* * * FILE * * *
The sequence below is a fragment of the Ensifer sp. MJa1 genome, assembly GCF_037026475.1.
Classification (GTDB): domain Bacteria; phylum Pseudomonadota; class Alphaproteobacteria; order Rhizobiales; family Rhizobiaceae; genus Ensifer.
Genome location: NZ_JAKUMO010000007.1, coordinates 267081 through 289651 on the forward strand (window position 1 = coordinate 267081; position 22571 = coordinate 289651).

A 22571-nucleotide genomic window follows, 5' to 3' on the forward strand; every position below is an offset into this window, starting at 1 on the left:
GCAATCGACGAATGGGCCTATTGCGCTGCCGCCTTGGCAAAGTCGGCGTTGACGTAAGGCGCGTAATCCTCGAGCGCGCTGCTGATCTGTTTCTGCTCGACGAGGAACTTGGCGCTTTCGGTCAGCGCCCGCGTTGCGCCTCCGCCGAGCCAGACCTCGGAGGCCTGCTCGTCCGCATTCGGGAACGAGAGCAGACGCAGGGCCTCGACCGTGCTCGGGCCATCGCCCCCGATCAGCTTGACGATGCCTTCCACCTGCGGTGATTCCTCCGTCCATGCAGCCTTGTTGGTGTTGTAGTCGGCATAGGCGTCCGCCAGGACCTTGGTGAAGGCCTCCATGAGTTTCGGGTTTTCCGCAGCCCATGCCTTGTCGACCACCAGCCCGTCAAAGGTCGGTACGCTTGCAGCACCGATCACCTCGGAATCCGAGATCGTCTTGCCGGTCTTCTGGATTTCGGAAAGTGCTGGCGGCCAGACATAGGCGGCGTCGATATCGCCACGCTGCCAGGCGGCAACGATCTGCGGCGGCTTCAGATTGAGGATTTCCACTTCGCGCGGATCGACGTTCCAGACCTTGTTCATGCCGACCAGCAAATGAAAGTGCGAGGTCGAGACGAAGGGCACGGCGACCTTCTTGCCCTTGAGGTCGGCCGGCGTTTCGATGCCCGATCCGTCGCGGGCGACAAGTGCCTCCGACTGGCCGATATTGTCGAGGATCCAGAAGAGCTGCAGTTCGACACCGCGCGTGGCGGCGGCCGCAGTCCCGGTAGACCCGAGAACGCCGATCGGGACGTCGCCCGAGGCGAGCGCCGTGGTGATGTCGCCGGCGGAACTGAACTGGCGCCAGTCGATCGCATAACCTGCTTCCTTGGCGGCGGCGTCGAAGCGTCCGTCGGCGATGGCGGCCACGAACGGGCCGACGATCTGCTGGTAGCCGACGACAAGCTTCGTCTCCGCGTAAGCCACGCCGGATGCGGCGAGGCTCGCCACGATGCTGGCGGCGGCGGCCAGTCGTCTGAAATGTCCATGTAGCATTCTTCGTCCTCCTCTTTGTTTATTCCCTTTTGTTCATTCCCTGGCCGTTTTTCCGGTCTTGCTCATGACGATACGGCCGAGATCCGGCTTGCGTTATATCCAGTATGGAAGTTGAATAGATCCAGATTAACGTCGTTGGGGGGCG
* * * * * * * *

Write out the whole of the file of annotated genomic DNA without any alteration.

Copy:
The sequence below is a fragment of the Ensifer sp. MJa1 genome, assembly GCF_037026475.1.
Classification (GTDB): domain Bacteria; phylum Pseudomonadota; class Alphaproteobacteria; order Rhizobiales; family Rhizobiaceae; genus Ensifer.
Genome location: NZ_JAKUMO010000007.1, coordinates 267081 through 289651 on the forward strand (window position 1 = coordinate 267081; position 22571 = coordinate 289651).

A 22571-nucleotide genomic window follows, 5' to 3' on the forward strand; every position below is an offset into this window, starting at 1 on the left:
GCAATCGACGAATGGGCCTATTGCGCTGCCGCCTTGGCAAAGTCGGCGTTGACGTAAGGCGCGTAATCCTCGAGCGCGCTGCTGATCTGTTTCTGCTCGACGAGGAACTTGGCGCTTTCGGTCAGCGCCCGCGTTGCGCCTCCGCCGAGCCAGACCTCGGAGGCCTGCTCGTCCGCATTCGGGAACGAGAGCAGACGCAGGGCCTCGACCGTGCTCGGGCCATCGCCCCCGATCAGCTTGACGATGCCTTCCACCTGCGGTGATTCCTCCGTCCATGCAGCCTTGTTGGTGTTGTAGTCGGCATAGGCGTCCGCCAGGACCTTGGTGAAGGCCTCCATGAGTTTCGGGTTTTCCGCAGCCCATGCCTTGTCGACCACCAGCCCGTCAAAGGTCGGTACGCTTGCAGCACCGATCACCTCGGAATCCGAGATCGTCTTGCCGGTCTTCTGGATTTCGGAAAGTGCTGGCGGCCAGACATAGGCGGCGTCGATATCGCCACGCTGCCAGGCGGCAACGATCTGCGGCGGCTTCAGATTGAGGATTTCCACTTCGCGCGGATCGACGTTCCAGACCTTGTTCATGCCGACCAGCAAATGAAAGTGCGAGGTCGAGACGAAGGGCACGGCGACCTTCTTGCCCTTGAGGTCGGCCGGCGTTTCGATGCCCGATCCGTCGCGGGCGACAAGTGCCTCCGACTGGCCGATATTGTCGAGGATCCAGAAGAGCTGCAGTTCGACACCGCGCGTGGCGGCGGCCGCAGTCCCGGTAGACCCGAGAACGCCGATCGGGACGTCGCCCGAGGCGAGCGCCGTGGTGATGTCGCCGGCGGAACTGAACTGGCGCCAGTCGATCGCATAACCTGCTTCCTTGGCGGCGGCGTCGAAGCGTCCGTCGGCGATGGCGGCCACGAACGGGCCGACGATCTGCTGGTAGCCGACGACAAGCTTCGTCTCCGCGTAAGCCACGCCGGATGCGGCGAGGCTCGCCACGATGCTGGCGGCGGCGGCCAGTCGTCTGAAATGTCCATGTAGCATTCTTCGTCCTCCTCTTTGTTTATTCCCTTTTGTTCATTCCCTGGCCGTTTTTCCGGTCTTGCTCATGACGATACGGCCGAGATCCGGCTTGCGTTATATCCAGTATGGAAGTTGAATAGATCCAGATTAACGTCGTTGGGGGGCG